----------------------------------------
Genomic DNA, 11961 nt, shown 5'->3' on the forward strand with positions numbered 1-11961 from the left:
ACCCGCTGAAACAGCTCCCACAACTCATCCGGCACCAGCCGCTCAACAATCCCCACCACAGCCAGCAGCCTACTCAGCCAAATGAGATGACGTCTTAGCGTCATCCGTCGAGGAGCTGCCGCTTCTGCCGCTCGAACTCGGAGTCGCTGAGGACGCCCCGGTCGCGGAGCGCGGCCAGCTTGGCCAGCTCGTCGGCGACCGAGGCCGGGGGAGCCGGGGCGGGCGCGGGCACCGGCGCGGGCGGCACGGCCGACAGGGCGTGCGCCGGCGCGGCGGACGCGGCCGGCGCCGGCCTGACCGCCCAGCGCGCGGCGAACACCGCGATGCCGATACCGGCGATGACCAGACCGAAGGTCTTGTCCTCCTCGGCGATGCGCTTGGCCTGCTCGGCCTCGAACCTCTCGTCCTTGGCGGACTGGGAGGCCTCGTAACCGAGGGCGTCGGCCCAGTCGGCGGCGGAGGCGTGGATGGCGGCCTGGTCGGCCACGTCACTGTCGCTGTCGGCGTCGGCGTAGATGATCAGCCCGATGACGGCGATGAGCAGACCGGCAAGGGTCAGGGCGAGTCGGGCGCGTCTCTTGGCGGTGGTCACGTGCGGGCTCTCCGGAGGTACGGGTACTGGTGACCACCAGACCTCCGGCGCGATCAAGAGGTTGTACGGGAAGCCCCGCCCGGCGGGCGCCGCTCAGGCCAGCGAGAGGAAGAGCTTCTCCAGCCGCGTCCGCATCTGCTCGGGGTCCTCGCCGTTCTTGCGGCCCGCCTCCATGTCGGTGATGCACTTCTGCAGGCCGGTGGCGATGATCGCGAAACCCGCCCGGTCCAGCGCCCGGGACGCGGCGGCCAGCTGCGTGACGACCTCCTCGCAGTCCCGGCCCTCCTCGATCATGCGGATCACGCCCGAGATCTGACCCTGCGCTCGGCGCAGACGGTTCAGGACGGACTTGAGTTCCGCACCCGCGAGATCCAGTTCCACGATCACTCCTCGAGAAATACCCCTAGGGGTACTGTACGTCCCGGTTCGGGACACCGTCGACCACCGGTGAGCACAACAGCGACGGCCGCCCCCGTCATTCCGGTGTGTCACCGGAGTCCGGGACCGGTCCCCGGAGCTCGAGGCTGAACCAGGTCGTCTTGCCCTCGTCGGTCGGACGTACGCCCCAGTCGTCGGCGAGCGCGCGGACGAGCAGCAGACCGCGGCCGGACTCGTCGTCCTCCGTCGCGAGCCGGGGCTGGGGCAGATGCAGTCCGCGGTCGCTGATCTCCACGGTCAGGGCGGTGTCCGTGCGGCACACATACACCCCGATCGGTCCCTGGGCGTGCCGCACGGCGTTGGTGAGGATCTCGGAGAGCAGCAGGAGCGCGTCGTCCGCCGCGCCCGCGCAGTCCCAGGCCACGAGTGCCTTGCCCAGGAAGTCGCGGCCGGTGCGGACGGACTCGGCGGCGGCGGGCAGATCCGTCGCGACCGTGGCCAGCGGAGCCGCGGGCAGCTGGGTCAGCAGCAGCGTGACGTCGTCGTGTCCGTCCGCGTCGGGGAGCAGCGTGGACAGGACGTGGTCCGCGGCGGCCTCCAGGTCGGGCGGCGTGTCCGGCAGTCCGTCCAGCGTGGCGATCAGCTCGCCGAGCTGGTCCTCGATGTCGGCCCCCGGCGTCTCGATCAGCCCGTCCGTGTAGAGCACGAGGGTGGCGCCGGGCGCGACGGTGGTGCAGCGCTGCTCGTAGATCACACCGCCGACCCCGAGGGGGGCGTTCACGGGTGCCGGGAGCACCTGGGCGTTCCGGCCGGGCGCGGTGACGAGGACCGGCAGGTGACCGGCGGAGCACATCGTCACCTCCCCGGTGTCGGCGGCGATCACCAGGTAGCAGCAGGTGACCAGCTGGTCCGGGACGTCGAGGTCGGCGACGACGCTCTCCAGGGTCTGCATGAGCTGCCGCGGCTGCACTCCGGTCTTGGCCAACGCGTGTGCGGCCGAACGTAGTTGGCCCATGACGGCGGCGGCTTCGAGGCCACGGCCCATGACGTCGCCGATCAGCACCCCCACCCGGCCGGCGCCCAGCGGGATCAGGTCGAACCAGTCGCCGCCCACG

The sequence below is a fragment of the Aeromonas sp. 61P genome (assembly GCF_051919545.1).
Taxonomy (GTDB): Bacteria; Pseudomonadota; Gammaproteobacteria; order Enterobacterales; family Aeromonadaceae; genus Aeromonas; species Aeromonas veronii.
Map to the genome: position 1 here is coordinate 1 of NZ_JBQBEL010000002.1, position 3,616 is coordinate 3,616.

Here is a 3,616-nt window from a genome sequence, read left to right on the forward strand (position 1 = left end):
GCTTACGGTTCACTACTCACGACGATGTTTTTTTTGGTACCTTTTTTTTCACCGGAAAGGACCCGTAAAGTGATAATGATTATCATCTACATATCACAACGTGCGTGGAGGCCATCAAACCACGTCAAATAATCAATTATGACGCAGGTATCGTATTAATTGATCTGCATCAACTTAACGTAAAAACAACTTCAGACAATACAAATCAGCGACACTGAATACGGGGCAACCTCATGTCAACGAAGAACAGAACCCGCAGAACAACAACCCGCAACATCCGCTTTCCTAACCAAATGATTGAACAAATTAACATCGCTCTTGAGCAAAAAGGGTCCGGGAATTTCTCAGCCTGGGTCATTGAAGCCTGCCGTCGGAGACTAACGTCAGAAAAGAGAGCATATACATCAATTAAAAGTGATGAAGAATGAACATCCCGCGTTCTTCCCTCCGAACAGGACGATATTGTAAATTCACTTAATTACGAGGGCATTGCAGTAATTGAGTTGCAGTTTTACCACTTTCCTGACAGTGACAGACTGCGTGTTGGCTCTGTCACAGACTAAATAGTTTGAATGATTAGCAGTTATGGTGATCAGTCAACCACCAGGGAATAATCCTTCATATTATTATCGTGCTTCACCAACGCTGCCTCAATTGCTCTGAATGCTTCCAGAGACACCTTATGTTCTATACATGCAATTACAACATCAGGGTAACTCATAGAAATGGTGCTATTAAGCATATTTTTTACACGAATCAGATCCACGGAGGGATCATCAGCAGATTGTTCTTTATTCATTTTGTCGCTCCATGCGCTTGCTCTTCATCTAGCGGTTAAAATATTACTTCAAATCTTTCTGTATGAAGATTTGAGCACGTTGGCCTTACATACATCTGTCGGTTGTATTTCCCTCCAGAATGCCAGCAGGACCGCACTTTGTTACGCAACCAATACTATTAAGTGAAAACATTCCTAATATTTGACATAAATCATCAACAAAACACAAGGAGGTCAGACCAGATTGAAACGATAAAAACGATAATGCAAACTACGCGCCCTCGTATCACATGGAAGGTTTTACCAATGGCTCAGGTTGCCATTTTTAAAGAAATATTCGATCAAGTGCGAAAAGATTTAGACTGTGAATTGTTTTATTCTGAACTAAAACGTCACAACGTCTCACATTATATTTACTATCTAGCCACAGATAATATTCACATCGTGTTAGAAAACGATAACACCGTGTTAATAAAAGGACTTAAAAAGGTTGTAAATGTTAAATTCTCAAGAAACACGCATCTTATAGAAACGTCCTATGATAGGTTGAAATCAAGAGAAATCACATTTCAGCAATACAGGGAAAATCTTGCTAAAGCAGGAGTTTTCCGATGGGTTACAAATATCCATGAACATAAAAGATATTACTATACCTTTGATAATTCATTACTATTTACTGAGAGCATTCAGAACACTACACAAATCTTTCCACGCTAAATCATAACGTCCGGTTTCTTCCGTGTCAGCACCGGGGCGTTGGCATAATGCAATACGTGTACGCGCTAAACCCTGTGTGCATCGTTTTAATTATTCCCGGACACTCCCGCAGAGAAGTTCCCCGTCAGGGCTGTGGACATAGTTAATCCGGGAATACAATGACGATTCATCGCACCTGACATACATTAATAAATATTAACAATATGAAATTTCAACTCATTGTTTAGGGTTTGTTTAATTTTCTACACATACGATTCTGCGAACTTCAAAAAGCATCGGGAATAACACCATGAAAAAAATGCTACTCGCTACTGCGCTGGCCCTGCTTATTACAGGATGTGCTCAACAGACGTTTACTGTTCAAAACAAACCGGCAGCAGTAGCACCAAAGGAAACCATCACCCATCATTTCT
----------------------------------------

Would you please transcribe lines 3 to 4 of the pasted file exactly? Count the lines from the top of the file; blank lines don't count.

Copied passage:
The sequence below is a fragment of the Aeromonas sp. 61P genome (assembly GCF_051919545.1).
Taxonomy (GTDB): Bacteria; Pseudomonadota; Gammaproteobacteria; order Enterobacterales; family Aeromonadaceae; genus Aeromonas; species Aeromonas veronii.